Re: To thread or not to thread ?

"Victor Bazarov" <>
19 Jan 2007 17:18:21 -0500
[ to the moderator: I apologize for dragging this less-than-topical
  discussion so long. this is my last posting in support of Peter
  Becker's original argument. ]

Sergey P. Derevyago wrote:

Victor Bazarov wrote:

But you _do_ choose the "1" (in your terms). Don't you actually see
it yourself?

Peter Becker wrote:
There are two different perspectives on multi-threaded
programming. On is "distribute the workload optimally among the
available processors." That's when you want just as many threads as
processor cores. The other is "logically divide the process into
tasks that can be run concurrently." That's when you want as many
threads as appropriate, and are willing to put up with some
thrashing and delays when you have more threads than cores.

The fact that you subdivide your processing into M tasks is
irrelevant because right after that you "map" them into 'N'
simultaneous threads based on the available hardware. So, the
number of actual threads running is governed by the hardware.

THAT'S the point.

       Not, really.
       It was stated that we have (only) two perspectives:
       (2). "Logically divide the process into tasks that can be run
and do YYY.
       (1). Do XXX.
       As you see, the (1) alternative doesn't mean that you can
"logically divide
the process into tasks that can be run concurrently".

Huh? Where do you get this YYY and XXX from? The quote from Peter
Becker is right there. Is the "XXX" you use the actual "distribute
the work load among the available processors"? What "YYY"?

You don't have to answer. I just mean to point out the weakness
of such method of "interpreting" other statements.

       What actually was stated is:

"Was stated" by whom? Is this your interpretation of somebody else's
words or is that your own thoughts? Are you referring to Peter's
statements or someone elses? Please clarify next time.

1. Count your processors but do NOT "divide the process into tasks
that can be run concurrently".

How can you NOT divide if the whole point is to come up with a set
of threads that perform some operations relatively independently?

2. "Divide the process into tasks that can be run concurrently" and
start as many threads as you can.

       I proposed the combination: Divide the process into jobs that
can be run concurrently and allow any user to set fixed number of
threads that will be used to process these jobs on his particular HW.
       Another user can (empirically) choose another number of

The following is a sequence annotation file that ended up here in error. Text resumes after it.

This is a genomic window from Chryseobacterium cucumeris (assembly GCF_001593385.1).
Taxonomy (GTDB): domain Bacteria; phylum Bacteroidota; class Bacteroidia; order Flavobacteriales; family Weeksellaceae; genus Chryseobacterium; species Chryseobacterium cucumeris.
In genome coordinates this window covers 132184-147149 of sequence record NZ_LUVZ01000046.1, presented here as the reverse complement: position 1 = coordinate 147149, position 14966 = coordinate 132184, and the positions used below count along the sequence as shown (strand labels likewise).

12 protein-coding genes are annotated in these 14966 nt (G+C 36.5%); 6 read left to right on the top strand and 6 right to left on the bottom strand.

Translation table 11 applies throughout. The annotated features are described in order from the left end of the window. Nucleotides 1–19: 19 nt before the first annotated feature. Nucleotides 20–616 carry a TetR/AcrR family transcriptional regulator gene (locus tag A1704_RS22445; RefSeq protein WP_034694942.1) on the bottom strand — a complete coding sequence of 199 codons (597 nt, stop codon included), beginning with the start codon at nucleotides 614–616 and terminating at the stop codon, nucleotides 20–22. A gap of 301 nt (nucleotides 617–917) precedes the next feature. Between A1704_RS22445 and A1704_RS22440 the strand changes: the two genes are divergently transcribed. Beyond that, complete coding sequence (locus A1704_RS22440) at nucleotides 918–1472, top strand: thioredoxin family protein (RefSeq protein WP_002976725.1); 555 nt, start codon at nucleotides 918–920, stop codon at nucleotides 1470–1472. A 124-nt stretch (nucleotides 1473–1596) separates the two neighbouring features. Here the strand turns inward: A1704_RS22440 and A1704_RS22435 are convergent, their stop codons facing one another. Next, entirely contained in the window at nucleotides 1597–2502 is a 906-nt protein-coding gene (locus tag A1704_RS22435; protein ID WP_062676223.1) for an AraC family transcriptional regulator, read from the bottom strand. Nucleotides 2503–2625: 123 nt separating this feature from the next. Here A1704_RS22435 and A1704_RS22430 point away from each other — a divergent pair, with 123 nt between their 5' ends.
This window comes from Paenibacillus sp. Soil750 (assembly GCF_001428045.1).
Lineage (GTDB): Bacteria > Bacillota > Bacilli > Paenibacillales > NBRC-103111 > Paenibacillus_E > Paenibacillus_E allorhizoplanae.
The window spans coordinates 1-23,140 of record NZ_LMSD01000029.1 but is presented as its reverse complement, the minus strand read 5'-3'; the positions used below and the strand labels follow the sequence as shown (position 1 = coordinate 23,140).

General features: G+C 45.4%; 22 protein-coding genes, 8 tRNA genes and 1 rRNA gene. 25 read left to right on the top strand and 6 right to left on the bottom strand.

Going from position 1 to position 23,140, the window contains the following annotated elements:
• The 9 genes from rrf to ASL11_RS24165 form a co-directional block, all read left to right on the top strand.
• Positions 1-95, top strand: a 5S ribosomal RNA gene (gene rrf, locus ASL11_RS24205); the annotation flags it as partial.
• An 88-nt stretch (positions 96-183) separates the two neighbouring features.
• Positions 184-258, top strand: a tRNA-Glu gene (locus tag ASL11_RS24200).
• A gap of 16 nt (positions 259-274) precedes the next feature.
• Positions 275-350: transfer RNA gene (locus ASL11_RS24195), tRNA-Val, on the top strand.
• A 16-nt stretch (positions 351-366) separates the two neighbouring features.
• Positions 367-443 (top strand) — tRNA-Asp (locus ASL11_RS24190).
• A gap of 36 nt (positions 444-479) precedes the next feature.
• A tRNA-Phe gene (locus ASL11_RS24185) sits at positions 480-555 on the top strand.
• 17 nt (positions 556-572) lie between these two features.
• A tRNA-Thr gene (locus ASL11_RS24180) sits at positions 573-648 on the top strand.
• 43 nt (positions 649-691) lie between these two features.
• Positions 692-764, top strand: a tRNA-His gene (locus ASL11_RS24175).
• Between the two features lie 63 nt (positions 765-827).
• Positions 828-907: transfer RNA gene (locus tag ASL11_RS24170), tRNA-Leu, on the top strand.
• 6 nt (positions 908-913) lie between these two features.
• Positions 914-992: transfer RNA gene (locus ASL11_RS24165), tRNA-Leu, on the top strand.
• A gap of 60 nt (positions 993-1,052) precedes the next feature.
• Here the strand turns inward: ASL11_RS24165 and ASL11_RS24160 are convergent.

threads but the number of parallel tasks was already set by your
program design from the very beginning.

I understand that it can be difficult to admit a mistake. I admit my
mistake of getting into this "debate". It seems to have no resolution
in sight.

But here is one more, my last, attempt.

The splitting your program into threads has the goal that is _always_
"divide the process into tasks that can be run concurrently". There
can be no debate about this, it's the definition of a thread. A task
can be "to perform some percentage of calculations" or it can be "to
clean the database" or "to collect garbage". The difference is what
you use as the *defining* criterion for your splitting.

The "perform some portion of lengthy iterative work where iterations
don't depend on each other" variation, for example, falls under (1) and
the number of cores is the criterion. In that case the decision does
not involve the nature (so to speak) of the task, it only involves the
_amount of work_ to be done. This is what scientific simulations often
do on multi-processor systems.

"Collect this", "clean that", "refresh something", all fall under (2)
and the *defining* criterion is the nature (so to speak) of the task
to be performed. This is more common in complex systems where the
types of processing jobs is too different to identify "percentages".

In all cases there has to be relative independence of the tasks to
justify their running in parallel.

The main difference between (1) and (2) is that (1) has *hardware* as
the defining criterion and (2) does NOT. So, whenever you involve
hardware (whether your program decides how to split the work, or the
user) it falls under (1). Period. Whether the "all the work" does
actually consist of "'M' tasks to be performed independently" matters
not. As soon as you say "I have some amount of work to do, let's
start N threads because I have K cores", it's (1). If you happen to
say "I have L independent jobs to do, I'll start L threads and let
the system decide how to execute them optimally", it's (2).

That's all I have to say. Thank you for reading.

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